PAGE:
- I have a fear of publishing and trying to get published. I need to get over that. I think it is basically a form of ego masquerading as shyness.
- Be specific and go with the inner flow. Nail down the details and don’t be afraid of the wild ride on the rapids. If I am not a little uncomfortable with what I am writing, I am probably not being honest enough.
Tips about writing and my own personal lessons:
The concept of ‘free writing’ has been helpful. No matter how uninspired I feel, I can almost always convince myself to do 10 minutes of free writing, and I usually feel better for it.
Stop worrying about whether you are writing poetry or prose or what specific genre or form you are using. Some of the most interesting writing has crossed those boundaries and entered new territory.
Moe: What are you working on now?
Miriam Sonn Raabe: I am going through all my notebooks and typing up my poems. The plan next is to review them and choose my favorites for a book of poetry.
I am translating a book (from Hebrew to English) that my brother-in-law wrote. He lives on a kibbutz in Israel and was, for many years, the head of the orchards. In 1997, he suffered a severe stroke which affected primarily his expressive language skills. Since then, he has been clawing his way back to being able to communicate, mainly through using one hand and a computer. The book is about his experiences as a stroke victim. It has been used in Israel by health care practitioners who work with stroke patients.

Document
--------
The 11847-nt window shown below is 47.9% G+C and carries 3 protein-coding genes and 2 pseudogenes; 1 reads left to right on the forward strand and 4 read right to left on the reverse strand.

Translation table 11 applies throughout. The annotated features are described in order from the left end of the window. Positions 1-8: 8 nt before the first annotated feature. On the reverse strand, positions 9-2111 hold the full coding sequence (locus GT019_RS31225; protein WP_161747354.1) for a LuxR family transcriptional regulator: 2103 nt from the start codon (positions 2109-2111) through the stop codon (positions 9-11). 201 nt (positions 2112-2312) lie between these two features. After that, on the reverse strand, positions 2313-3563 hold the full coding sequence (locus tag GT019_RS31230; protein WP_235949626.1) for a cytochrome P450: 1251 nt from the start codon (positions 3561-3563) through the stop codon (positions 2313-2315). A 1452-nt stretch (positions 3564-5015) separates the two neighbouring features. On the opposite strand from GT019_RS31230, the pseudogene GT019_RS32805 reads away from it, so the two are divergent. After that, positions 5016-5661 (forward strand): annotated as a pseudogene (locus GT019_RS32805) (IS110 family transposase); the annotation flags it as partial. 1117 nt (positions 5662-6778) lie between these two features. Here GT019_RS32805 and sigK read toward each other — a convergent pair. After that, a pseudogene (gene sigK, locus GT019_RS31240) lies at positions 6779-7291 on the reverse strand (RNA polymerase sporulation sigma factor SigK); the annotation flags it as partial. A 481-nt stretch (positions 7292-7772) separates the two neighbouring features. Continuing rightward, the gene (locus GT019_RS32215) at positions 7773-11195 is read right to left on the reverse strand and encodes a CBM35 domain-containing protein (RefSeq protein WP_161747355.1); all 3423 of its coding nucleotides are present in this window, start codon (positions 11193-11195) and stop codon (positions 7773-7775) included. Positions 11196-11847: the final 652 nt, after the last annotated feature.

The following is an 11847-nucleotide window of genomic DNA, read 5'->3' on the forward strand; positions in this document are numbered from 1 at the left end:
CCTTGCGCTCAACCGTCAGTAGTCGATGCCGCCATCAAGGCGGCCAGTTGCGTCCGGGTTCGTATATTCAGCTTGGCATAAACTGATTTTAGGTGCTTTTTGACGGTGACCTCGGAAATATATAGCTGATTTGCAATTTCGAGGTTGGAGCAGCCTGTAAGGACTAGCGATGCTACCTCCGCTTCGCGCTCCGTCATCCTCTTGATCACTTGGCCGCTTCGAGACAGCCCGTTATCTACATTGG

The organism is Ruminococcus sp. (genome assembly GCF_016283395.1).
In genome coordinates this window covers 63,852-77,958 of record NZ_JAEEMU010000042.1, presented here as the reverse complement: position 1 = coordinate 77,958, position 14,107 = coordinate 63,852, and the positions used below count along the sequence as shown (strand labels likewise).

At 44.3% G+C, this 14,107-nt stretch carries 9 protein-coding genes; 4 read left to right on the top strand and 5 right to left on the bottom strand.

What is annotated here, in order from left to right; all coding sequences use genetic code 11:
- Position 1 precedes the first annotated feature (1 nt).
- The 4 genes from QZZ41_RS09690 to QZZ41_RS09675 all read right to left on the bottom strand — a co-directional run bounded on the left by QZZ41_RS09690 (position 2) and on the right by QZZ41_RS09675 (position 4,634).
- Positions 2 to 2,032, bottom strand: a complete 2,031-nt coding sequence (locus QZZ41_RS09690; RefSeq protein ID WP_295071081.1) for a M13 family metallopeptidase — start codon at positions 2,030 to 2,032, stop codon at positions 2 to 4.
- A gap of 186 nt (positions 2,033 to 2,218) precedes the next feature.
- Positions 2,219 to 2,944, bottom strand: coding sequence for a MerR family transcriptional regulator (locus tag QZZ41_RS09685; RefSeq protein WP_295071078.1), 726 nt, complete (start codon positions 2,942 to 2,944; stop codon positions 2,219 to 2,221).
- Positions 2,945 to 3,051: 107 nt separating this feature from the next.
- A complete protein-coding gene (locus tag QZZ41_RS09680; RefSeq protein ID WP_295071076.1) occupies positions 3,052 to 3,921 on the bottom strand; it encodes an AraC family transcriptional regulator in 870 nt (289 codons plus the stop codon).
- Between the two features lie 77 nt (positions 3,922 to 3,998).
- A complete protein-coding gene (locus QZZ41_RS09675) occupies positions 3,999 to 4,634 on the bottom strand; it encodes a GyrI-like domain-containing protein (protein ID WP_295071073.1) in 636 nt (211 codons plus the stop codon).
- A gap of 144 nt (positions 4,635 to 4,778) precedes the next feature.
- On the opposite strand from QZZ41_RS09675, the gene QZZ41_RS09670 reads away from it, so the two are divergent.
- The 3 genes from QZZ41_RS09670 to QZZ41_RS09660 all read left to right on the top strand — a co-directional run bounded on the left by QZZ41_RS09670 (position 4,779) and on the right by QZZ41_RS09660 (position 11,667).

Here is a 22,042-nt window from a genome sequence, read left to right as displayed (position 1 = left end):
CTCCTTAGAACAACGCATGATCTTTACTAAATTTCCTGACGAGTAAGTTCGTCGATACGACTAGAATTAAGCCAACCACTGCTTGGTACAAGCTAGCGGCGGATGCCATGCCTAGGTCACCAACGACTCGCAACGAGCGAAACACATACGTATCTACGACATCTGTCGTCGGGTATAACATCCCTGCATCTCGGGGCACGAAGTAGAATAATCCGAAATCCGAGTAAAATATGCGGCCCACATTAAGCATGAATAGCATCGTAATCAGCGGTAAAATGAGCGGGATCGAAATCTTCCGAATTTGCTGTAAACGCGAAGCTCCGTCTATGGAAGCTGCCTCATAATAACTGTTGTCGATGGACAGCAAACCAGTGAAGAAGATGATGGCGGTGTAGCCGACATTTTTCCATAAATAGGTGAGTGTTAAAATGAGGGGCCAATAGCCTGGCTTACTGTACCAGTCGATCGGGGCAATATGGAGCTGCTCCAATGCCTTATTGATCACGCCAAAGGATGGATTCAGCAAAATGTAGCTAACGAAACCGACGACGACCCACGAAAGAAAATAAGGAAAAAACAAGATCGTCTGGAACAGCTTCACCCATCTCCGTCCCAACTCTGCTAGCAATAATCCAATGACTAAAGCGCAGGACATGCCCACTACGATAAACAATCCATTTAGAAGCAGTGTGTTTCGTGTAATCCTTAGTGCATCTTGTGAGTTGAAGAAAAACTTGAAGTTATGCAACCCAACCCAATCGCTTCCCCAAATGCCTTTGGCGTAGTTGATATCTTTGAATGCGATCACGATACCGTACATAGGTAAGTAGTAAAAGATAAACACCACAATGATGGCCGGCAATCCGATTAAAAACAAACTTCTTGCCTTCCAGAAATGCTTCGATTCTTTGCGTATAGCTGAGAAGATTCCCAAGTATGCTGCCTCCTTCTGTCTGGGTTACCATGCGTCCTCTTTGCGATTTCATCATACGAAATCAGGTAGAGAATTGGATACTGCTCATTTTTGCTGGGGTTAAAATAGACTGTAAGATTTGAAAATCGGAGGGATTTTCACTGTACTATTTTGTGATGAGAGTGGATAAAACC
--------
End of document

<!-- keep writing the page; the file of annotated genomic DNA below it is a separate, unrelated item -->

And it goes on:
I have started a blog focused on health issues. It is called Two Retired Nurses. My friend (the other retired nurse), who is now a librarian, meets with me about once a week. For now, we talk about universal health care and health care reform.
Moe: Do you have a favorite writing related book?
Miriam Sonn Raabe: Natalie Goldberg’s book, Writing Down the Bones, was my favorite for a while. But the one I dug out of my pile and have used more often lately is called Anybody Can Write by Jean Bryant. Back in the late seventies, I attended a weekly writing group that Jean led on Bainbridge Island. She is very down to earth and unintimidating, and the book includes many useful writing exercises.
Moe: What is your favorite writing website?
Miriam Sonn Raabe: The only website I have used of late is Moe’s BIW site. When I am stuck, I go there. Nice.
Moe: Do you have an important BIW tip you’d like to pass along?
Miriam Sonn Raabe: Not exactly a tip – more a compliment for BIW. I love the concept and the simplicity of the process. I like the fact that all I have to commit to is the number of pages I will try to write during that week. There are clearly many levels of writing experience in the group that sign up each month, but all we get is encouragement rather than judgment or critique. And that, after all, is the bottom line, no? The more you write, the more likely you are to succeed in whatever form you choose.